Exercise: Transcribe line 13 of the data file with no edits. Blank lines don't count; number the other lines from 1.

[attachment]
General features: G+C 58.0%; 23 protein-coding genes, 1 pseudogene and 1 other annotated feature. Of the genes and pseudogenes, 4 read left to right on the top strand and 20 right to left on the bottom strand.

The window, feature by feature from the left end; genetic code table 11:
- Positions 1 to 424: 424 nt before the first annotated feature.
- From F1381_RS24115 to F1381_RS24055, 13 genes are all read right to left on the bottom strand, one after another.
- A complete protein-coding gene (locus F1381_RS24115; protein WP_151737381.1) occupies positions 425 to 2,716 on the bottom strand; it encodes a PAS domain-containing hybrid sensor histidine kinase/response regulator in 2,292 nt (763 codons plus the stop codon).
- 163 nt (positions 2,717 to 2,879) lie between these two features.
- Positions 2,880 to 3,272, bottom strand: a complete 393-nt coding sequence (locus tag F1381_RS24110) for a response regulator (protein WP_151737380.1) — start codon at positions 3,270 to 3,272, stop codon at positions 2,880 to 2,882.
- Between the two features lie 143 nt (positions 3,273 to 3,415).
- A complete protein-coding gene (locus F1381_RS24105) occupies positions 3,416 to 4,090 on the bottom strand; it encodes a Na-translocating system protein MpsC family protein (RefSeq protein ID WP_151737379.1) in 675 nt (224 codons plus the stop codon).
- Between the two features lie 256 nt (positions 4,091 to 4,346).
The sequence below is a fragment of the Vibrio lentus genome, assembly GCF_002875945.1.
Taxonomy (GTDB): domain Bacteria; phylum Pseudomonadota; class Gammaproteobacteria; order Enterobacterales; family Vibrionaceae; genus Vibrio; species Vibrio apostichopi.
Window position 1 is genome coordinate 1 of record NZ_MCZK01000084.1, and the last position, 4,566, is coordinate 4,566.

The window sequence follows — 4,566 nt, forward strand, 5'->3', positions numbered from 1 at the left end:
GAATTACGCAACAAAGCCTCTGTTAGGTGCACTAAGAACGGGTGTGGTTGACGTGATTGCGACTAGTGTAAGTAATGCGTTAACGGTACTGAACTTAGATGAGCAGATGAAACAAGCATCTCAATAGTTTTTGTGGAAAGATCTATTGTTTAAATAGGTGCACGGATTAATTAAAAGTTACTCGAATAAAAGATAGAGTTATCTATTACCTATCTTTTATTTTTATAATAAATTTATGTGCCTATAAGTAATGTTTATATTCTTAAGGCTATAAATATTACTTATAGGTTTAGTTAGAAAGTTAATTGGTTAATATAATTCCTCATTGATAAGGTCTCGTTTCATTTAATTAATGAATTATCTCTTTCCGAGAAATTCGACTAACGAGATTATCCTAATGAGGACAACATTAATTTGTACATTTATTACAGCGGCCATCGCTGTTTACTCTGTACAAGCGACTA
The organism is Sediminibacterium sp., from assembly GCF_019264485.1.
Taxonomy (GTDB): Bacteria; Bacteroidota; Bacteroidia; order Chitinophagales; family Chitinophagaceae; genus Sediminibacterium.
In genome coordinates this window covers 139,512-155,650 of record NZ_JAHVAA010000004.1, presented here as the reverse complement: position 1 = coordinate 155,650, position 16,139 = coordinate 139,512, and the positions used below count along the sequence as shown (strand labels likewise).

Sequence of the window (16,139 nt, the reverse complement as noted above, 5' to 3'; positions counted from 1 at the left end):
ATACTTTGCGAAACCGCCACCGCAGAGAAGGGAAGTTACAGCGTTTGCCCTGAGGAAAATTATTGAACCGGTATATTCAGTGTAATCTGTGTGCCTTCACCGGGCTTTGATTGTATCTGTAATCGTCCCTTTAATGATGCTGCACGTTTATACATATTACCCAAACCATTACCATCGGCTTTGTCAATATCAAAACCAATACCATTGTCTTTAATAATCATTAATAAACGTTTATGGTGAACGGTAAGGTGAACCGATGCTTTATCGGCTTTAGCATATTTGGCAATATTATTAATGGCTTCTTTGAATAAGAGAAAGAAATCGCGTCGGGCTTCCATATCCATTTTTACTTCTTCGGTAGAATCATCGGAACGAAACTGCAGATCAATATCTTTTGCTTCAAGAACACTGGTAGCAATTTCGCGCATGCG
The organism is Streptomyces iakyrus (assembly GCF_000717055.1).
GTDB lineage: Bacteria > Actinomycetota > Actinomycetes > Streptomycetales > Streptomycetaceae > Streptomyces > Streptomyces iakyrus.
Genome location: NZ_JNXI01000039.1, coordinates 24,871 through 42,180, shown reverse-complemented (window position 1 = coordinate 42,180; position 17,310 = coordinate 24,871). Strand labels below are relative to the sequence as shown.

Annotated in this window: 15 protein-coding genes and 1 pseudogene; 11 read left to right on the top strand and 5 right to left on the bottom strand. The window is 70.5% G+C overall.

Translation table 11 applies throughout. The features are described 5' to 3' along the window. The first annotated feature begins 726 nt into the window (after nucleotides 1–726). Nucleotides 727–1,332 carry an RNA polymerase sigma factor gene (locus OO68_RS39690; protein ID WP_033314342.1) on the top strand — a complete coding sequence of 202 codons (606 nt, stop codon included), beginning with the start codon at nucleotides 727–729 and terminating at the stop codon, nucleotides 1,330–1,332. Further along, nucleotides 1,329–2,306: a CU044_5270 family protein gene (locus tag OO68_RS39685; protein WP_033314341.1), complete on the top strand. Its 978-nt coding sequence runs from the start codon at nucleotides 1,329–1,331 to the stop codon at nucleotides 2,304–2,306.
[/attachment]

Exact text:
Window position 1 is genome coordinate 1 of record NZ_MCZK01000084.1, and the last position, 4,566, is coordinate 4,566.